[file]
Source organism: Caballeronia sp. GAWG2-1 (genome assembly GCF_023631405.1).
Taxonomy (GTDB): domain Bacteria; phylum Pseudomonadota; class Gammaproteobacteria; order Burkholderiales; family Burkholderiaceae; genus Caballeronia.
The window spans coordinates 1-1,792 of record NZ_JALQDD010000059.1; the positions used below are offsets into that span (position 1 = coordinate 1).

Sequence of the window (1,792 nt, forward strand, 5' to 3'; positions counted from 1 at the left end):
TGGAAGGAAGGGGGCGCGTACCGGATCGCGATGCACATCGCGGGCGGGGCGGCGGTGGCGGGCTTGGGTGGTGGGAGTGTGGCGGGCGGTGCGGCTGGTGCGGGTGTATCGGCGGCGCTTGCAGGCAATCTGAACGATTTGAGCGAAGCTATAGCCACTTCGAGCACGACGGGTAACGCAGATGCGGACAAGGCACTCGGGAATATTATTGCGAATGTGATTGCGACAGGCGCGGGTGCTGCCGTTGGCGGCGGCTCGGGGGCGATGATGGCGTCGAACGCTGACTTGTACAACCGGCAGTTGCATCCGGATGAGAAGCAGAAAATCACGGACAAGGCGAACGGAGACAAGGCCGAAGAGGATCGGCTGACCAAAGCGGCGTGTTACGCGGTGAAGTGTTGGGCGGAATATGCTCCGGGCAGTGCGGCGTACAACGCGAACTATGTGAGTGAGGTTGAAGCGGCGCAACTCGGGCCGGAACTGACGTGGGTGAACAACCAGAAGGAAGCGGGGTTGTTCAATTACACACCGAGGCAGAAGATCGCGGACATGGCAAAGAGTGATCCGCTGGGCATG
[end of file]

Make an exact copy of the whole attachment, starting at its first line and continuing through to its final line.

Source organism: Caballeronia sp. GAWG2-1 (genome assembly GCF_023631405.1).
Taxonomy (GTDB): domain Bacteria; phylum Pseudomonadota; class Gammaproteobacteria; order Burkholderiales; family Burkholderiaceae; genus Caballeronia.
The window spans coordinates 1-1,792 of record NZ_JALQDD010000059.1; the positions used below are offsets into that span (position 1 = coordinate 1).

Sequence of the window (1,792 nt, forward strand, 5' to 3'; positions counted from 1 at the left end):
TGGAAGGAAGGGGGCGCGTACCGGATCGCGATGCACATCGCGGGCGGGGCGGCGGTGGCGGGCTTGGGTGGTGGGAGTGTGGCGGGCGGTGCGGCTGGTGCGGGTGTATCGGCGGCGCTTGCAGGCAATCTGAACGATTTGAGCGAAGCTATAGCCACTTCGAGCACGACGGGTAACGCAGATGCGGACAAGGCACTCGGGAATATTATTGCGAATGTGATTGCGACAGGCGCGGGTGCTGCCGTTGGCGGCGGCTCGGGGGCGATGATGGCGTCGAACGCTGACTTGTACAACCGGCAGTTGCATCCGGATGAGAAGCAGAAAATCACGGACAAGGCGAACGGAGACAAGGCCGAAGAGGATCGGCTGACCAAAGCGGCGTGTTACGCGGTGAAGTGTTGGGCGGAATATGCTCCGGGCAGTGCGGCGTACAACGCGAACTATGTGAGTGAGGTTGAAGCGGCGCAACTCGGGCCGGAACTGACGTGGGTGAACAACCAGAAGGAAGCGGGGTTGTTCAATTACACACCGAGGCAGAAGATCGCGGACATGGCAAAGAGTGATCCGCTGGGCATG